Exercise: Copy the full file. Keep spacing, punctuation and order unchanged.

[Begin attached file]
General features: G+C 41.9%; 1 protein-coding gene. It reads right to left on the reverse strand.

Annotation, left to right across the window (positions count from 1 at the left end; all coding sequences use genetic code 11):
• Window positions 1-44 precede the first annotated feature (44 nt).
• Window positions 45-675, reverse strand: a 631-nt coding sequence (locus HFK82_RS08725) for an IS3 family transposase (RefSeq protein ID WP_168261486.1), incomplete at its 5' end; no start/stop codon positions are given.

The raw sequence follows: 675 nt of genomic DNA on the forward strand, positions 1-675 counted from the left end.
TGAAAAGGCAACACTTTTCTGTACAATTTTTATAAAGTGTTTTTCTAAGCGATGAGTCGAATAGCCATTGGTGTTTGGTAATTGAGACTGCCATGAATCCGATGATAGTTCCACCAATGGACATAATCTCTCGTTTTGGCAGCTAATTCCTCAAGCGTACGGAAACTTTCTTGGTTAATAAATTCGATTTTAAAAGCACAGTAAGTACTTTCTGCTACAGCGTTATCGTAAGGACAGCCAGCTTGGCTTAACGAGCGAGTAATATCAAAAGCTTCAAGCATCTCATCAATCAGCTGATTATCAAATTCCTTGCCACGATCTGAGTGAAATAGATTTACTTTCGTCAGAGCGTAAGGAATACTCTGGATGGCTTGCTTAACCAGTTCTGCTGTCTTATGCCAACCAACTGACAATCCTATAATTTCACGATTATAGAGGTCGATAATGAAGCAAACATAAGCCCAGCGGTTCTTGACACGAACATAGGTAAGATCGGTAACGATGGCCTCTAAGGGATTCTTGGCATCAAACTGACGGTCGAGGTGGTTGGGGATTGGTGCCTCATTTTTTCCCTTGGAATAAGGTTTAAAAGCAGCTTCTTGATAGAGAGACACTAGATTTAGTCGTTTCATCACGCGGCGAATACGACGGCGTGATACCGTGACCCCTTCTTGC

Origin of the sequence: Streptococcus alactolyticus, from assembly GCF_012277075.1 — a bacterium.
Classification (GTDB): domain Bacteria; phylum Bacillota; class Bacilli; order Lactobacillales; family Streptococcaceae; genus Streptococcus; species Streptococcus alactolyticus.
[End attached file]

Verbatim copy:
General features: G+C 41.9%; 1 protein-coding gene. It reads right to left on the reverse strand.

Annotation, left to right across the window (positions count from 1 at the left end; all coding sequences use genetic code 11):
• Window positions 1-44 precede the first annotated feature (44 nt).
• Window positions 45-675, reverse strand: a 631-nt coding sequence (locus HFK82_RS08725) for an IS3 family transposase (RefSeq protein ID WP_168261486.1), incomplete at its 5' end; no start/stop codon positions are given.

The raw sequence follows: 675 nt of genomic DNA on the forward strand, positions 1-675 counted from the left end.
TGAAAAGGCAACACTTTTCTGTACAATTTTTATAAAGTGTTTTTCTAAGCGATGAGTCGAATAGCCATTGGTGTTTGGTAATTGAGACTGCCATGAATCCGATGATAGTTCCACCAATGGACATAATCTCTCGTTTTGGCAGCTAATTCCTCAAGCGTACGGAAACTTTCTTGGTTAATAAATTCGATTTTAAAAGCACAGTAAGTACTTTCTGCTACAGCGTTATCGTAAGGACAGCCAGCTTGGCTTAACGAGCGAGTAATATCAAAAGCTTCAAGCATCTCATCAATCAGCTGATTATCAAATTCCTTGCCACGATCTGAGTGAAATAGATTTACTTTCGTCAGAGCGTAAGGAATACTCTGGATGGCTTGCTTAACCAGTTCTGCTGTCTTATGCCAACCAACTGACAATCCTATAATTTCACGATTATAGAGGTCGATAATGAAGCAAACATAAGCCCAGCGGTTCTTGACACGAACATAGGTAAGATCGGTAACGATGGCCTCTAAGGGATTCTTGGCATCAAACTGACGGTCGAGGTGGTTGGGGATTGGTGCCTCATTTTTTCCCTTGGAATAAGGTTTAAAAGCAGCTTCTTGATAGAGAGACACTAGATTTAGTCGTTTCATCACGCGGCGAATACGACGGCGTGATACCGTGACCCCTTCTTGC

Origin of the sequence: Streptococcus alactolyticus, from assembly GCF_012277075.1 — a bacterium.
Classification (GTDB): domain Bacteria; phylum Bacillota; class Bacilli; order Lactobacillales; family Streptococcaceae; genus Streptococcus; species Streptococcus alactolyticus.